I guess it was 17th or 18th May that the news of Arushi murder case came and had all of us hooked to our television screens or newspapers. The case has aroused a lot of public interest similar to the interest that was shown during the Jessica Lal murder case. I will not go into endlessly criticizing the news channels and the U.P. police as that I feel has been rightly and appropriately done by the print media a lot. I want to talk about an aspect, which I read in an article in one of the daily newspapers by Barkha Dutt. What she wrote was that the "Arushi murder case" has brought out the inherent class system in the Indian people and our print media.

First of all, the name given by the media to this case - Arushi murder case
not Arushi-Hemraj murder case or Noida double murders or something like that. People have almost forgotten that a second murder had taken place that night, and the media does little to remind them. While Arushi's photo is shown almost everyday in daily newspapers, Hemraj's murder seems to garner little attention. This just shows that in our country, if a rich man or a rich man's daughter dies, it is news but if something like this happens to the poor, it is hardly of any consequence. We have almost turned a blind eye to the poor people dying in our country everyday. It's almost as if they don't matter. About 10 days after the murder, 60% of the front page of 'The Times of India' was covered with new developments of the Arushi murder case, a whole article on what Nupur Talwar had to say, and on the bottom of that page, overshadowed by the Arushi murder case was a small article on how 16 gujjars had died in agitation. A friend of mine once told me about an outrageous statement of the Sharia law which goes something like - "The word of a man is equivalent to that of ten women", which essentially means that under Sharia law, if a man says something in court, more than 10 women must contradict him to disprove his statement. There seems to be something like this in India - 100 poor people killed will evoke as much sympathy as 1 rich person.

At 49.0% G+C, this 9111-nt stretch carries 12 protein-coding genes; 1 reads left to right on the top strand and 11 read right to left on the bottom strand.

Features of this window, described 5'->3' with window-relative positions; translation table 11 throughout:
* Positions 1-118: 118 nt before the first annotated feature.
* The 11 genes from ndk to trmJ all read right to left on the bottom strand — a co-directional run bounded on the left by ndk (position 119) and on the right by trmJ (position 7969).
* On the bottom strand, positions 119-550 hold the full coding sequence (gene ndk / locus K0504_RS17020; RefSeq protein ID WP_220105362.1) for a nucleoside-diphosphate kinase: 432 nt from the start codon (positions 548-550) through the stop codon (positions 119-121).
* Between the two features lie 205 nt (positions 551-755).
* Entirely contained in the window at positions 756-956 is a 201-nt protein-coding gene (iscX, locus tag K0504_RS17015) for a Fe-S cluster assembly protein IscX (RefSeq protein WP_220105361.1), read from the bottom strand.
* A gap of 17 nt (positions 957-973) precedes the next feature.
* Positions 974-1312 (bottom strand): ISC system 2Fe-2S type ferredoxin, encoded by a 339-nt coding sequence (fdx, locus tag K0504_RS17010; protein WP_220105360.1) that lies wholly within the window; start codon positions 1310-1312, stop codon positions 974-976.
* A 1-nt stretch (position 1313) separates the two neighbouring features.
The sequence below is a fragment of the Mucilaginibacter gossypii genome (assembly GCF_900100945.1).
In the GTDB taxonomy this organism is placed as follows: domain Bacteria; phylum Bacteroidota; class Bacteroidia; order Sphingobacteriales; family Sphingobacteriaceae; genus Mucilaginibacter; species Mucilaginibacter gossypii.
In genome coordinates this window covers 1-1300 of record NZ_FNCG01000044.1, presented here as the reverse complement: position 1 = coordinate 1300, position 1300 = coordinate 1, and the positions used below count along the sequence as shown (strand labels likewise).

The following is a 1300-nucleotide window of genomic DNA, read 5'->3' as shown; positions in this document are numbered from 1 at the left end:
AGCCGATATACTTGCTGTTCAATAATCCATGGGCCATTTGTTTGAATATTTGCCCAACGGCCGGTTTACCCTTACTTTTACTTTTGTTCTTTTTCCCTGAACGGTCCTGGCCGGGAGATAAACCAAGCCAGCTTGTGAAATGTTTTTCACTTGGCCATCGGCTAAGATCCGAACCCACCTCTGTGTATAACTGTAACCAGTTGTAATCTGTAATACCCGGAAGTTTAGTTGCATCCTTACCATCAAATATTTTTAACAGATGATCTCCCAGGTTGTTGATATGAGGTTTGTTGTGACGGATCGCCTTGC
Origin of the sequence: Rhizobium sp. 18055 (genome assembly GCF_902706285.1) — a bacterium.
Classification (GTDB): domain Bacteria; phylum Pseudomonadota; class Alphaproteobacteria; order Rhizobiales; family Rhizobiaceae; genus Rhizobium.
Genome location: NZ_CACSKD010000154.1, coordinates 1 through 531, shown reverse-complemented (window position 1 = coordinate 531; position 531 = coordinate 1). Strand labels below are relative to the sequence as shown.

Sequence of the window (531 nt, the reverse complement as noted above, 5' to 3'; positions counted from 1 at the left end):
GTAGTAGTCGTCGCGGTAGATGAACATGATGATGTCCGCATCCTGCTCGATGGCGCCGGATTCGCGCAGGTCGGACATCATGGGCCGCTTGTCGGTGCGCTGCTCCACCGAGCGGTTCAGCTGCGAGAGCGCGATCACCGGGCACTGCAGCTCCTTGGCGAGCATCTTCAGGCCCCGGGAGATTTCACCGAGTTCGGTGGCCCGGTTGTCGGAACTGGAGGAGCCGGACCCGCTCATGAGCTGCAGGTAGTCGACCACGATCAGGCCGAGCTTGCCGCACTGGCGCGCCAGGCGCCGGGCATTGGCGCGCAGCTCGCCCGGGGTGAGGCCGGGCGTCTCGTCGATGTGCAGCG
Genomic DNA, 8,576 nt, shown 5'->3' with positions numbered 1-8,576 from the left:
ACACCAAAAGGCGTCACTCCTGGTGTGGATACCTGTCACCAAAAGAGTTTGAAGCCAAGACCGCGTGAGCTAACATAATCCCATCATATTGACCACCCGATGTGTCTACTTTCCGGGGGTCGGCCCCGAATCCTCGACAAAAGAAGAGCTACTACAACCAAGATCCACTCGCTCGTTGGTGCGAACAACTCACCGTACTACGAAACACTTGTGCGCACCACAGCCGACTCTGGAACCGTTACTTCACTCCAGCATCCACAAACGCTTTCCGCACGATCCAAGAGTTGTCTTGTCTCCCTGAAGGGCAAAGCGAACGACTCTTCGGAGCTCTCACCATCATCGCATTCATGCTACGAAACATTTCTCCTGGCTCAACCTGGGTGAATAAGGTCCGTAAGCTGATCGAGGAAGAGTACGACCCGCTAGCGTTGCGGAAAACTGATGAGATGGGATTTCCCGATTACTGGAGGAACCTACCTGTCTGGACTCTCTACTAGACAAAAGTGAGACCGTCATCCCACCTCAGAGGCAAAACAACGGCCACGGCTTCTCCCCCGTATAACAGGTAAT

Even though we're a nation of a billion I still feel that each and everyone of us matters. We all have a right to live. We can't weigh two people on who has more right to live, even if one of them is the Prime minister of India and the other is a poor labourer. As we move towards more civilization and education, we should move to an egalitarian society in true sense. Earlier, people used to be discriminated for no reason at all - women, disabled people, people with diseases, people of "lower castes", etc. The sad fact is that all of that hasn't gone away till now. We talk of being in the 21st century and we are still unable to eliminate the basic prejudices in the minds of our people on baseless premises. I just hope we can move towards a world with more tolerence, more love and a world where hatred almost becomes extinct.

Sunday, June 1, 2008

My thoughts about teaching

I decided to write this to express how I feel about teaching. It's one of the most fun things that a person can do. I feel that besides being one of the most noble professions, it is also one of the most pleasurable (if you are good at it, that is). If you are teaching a topic, it would be safe to assume that you are at a higher level than your students in that topic, i.e. you have more knowledge and/or a better understanding than your students. The first step of teaching is getting to your students' level, thinking and understanding what your students know about that topic and how their minds work. Now, to teach them what you know and they don't, you slowly get them to your level.